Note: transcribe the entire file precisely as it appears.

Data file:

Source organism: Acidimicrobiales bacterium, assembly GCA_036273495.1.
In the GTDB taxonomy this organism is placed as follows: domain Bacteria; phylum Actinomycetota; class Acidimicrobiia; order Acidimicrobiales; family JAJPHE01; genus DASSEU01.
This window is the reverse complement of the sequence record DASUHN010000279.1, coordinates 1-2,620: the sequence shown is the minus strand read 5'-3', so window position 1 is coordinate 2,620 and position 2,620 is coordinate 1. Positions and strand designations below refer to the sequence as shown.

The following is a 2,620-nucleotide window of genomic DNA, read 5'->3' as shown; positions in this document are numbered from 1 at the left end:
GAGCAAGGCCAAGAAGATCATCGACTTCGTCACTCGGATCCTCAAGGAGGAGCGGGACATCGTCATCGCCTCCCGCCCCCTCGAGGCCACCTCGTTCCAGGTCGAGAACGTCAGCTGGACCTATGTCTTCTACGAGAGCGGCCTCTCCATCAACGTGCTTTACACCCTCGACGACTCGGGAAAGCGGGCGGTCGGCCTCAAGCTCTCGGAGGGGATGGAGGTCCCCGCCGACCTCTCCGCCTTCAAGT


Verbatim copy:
Source organism: Acidimicrobiales bacterium, assembly GCA_036273495.1.
In the GTDB taxonomy this organism is placed as follows: domain Bacteria; phylum Actinomycetota; class Acidimicrobiia; order Acidimicrobiales; family JAJPHE01; genus DASSEU01.
This window is the reverse complement of the sequence record DASUHN010000279.1, coordinates 1-2,620: the sequence shown is the minus strand read 5'-3', so window position 1 is coordinate 2,620 and position 2,620 is coordinate 1. Positions and strand designations below refer to the sequence as shown.

The following is a 2,620-nucleotide window of genomic DNA, read 5'->3' as shown; positions in this document are numbered from 1 at the left end:
GAGCAAGGCCAAGAAGATCATCGACTTCGTCACTCGGATCCTCAAGGAGGAGCGGGACATCGTCATCGCCTCCCGCCCCCTCGAGGCCACCTCGTTCCAGGTCGAGAACGTCAGCTGGACCTATGTCTTCTACGAGAGCGGCCTCTCCATCAACGTGCTTTACACCCTCGACGACTCGGGAAAGCGGGCGGTCGGCCTCAAGCTCTCGGAGGGGATGGAGGTCCCCGCCGACCTCTCCGCCTTCAAGT